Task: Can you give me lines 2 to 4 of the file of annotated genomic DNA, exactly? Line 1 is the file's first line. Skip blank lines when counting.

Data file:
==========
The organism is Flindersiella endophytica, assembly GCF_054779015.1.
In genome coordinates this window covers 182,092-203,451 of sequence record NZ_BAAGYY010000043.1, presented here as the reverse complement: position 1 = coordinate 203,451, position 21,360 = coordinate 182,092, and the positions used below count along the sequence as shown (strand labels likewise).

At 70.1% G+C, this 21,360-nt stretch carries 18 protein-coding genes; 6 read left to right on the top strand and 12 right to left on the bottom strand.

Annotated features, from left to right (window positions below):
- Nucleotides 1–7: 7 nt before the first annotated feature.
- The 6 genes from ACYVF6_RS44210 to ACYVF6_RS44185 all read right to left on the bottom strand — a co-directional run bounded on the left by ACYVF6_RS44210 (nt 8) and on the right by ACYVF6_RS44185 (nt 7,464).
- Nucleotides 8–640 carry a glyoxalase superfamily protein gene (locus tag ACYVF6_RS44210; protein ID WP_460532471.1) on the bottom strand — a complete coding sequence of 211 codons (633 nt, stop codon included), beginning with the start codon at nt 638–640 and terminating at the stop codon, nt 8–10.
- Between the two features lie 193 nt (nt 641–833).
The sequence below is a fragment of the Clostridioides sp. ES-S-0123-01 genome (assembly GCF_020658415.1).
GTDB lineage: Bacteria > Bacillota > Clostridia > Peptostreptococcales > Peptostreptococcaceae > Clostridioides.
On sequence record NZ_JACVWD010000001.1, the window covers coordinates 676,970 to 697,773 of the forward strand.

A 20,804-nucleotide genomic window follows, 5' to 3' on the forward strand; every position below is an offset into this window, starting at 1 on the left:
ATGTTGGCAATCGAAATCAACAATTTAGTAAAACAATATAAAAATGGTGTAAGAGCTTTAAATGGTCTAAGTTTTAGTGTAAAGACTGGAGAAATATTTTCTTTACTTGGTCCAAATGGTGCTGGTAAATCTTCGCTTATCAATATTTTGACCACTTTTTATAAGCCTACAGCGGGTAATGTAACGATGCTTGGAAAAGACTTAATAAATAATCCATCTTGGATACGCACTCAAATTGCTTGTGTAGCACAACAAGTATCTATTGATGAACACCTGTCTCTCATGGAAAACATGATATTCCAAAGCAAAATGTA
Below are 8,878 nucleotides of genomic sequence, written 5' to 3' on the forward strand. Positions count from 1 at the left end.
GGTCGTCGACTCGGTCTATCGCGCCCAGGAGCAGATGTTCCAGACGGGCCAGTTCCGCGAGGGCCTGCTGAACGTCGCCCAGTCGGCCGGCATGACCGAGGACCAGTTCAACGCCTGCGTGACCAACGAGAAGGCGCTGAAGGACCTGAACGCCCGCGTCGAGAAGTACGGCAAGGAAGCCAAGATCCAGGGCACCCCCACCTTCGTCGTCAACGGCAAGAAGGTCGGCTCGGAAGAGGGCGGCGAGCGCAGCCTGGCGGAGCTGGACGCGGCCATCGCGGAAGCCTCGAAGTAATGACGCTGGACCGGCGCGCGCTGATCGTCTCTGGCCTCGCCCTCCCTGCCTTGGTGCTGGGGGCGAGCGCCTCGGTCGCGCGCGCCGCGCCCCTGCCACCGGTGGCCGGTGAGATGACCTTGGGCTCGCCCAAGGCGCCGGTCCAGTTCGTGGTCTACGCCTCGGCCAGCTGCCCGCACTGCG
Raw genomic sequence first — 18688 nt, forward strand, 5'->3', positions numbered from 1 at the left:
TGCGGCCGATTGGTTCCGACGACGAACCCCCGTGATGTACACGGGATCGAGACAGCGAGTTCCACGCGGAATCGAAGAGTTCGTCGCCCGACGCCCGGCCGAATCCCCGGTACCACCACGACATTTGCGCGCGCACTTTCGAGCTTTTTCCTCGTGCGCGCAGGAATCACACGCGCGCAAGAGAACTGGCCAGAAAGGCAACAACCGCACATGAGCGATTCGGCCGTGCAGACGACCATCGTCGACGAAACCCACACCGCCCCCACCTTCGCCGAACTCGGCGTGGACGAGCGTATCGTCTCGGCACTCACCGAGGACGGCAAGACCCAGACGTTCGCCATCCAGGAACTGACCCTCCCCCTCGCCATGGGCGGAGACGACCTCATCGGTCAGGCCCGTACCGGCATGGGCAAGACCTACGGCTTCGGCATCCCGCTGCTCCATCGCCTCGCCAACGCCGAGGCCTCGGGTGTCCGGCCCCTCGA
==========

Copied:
In genome coordinates this window covers 182,092-203,451 of sequence record NZ_BAAGYY010000043.1, presented here as the reverse complement: position 1 = coordinate 203,451, position 21,360 = coordinate 182,092, and the positions used below count along the sequence as shown (strand labels likewise).

At 70.1% G+C, this 21,360-nt stretch carries 18 protein-coding genes; 6 read left to right on the top strand and 12 right to left on the bottom strand.

Annotated features, from left to right (window positions below):